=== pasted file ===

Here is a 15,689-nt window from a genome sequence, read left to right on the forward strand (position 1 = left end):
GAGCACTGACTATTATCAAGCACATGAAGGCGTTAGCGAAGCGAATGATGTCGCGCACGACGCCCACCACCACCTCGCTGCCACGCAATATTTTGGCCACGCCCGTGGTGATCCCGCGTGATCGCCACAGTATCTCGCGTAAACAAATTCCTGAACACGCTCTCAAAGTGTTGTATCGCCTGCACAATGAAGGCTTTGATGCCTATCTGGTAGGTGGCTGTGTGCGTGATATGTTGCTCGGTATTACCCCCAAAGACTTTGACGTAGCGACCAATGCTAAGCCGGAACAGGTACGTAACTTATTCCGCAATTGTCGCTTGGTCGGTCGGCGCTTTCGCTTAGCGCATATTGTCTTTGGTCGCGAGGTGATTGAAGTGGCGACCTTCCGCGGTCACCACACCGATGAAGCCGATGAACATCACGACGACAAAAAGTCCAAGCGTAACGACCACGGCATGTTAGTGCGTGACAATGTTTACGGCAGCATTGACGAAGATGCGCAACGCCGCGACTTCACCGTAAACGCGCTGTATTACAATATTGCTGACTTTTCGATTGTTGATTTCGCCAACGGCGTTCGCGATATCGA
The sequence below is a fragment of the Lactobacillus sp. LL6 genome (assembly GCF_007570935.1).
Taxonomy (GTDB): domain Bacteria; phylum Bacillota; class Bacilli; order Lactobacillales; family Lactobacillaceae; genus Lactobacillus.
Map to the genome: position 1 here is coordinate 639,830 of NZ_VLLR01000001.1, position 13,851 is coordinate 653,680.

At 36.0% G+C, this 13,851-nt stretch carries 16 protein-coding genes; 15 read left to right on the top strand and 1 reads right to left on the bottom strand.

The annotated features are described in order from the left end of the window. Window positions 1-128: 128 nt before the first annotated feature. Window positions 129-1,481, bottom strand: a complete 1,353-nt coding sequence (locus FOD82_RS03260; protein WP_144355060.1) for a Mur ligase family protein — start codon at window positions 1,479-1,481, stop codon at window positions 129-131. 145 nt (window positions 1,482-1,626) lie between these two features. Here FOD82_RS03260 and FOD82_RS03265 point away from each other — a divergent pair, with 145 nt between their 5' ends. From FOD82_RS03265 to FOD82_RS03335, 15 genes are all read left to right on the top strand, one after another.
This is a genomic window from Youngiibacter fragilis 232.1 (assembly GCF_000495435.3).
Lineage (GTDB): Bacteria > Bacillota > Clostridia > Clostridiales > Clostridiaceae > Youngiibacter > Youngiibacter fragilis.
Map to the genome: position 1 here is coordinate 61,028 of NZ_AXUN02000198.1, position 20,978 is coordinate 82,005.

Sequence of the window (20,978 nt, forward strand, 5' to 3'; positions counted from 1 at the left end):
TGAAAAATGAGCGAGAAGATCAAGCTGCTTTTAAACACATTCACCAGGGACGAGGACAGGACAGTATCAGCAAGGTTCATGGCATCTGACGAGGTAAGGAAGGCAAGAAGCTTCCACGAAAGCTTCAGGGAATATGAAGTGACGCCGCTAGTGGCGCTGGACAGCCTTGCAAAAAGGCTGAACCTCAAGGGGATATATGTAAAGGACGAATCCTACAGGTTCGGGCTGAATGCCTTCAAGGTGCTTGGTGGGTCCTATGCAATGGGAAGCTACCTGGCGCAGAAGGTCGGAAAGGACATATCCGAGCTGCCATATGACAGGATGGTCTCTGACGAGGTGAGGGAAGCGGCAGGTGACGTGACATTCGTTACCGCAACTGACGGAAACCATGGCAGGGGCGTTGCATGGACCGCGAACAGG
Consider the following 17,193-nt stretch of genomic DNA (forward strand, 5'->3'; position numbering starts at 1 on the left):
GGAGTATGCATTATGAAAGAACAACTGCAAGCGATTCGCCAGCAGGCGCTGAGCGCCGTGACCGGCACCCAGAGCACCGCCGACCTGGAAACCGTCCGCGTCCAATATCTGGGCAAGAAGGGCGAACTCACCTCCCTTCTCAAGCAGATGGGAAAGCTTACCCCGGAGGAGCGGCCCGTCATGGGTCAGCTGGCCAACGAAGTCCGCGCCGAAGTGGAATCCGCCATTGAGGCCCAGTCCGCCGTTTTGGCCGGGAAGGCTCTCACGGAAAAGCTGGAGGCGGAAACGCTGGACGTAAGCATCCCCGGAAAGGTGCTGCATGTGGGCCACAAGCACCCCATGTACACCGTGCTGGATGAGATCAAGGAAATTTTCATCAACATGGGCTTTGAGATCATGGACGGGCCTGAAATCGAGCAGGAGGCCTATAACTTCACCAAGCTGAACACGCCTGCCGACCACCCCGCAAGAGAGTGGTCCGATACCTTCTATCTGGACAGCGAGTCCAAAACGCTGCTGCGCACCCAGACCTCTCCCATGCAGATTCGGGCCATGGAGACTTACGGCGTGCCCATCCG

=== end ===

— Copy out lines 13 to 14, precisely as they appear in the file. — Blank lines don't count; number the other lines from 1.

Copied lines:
Consider the following 17,193-nt stretch of genomic DNA (forward strand, 5'->3'; position numbering starts at 1 on the left):
GGAGTATGCATTATGAAAGAACAACTGCAAGCGATTCGCCAGCAGGCGCTGAGCGCCGTGACCGGCACCCAGAGCACCGCCGACCTGGAAACCGTCCGCGTCCAATATCTGGGCAAGAAGGGCGAACTCACCTCCCTTCTCAAGCAGATGGGAAAGCTTACCCCGGAGGAGCGGCCCGTCATGGGTCAGCTGGCCAACGAAGTCCGCGCCGAAGTGGAATCCGCCATTGAGGCCCAGTCCGCCGTTTTGGCCGGGAAGGCTCTCACGGAAAAGCTGGAGGCGGAAACGCTGGACGTAAGCATCCCCGGAAAGGTGCTGCATGTGGGCCACAAGCACCCCATGTACACCGTGCTGGATGAGATCAAGGAAATTTTCATCAACATGGGCTTTGAGATCATGGACGGGCCTGAAATCGAGCAGGAGGCCTATAACTTCACCAAGCTGAACACGCCTGCCGACCACCCCGCAAGAGAGTGGTCCGATACCTTCTATCTGGACAGCGAGTCCAAAACGCTGCTGCGCACCCAGACCTCTCCCATGCAGATTCGGGCCATGGAGACTTACGGCGTGCCCATCCG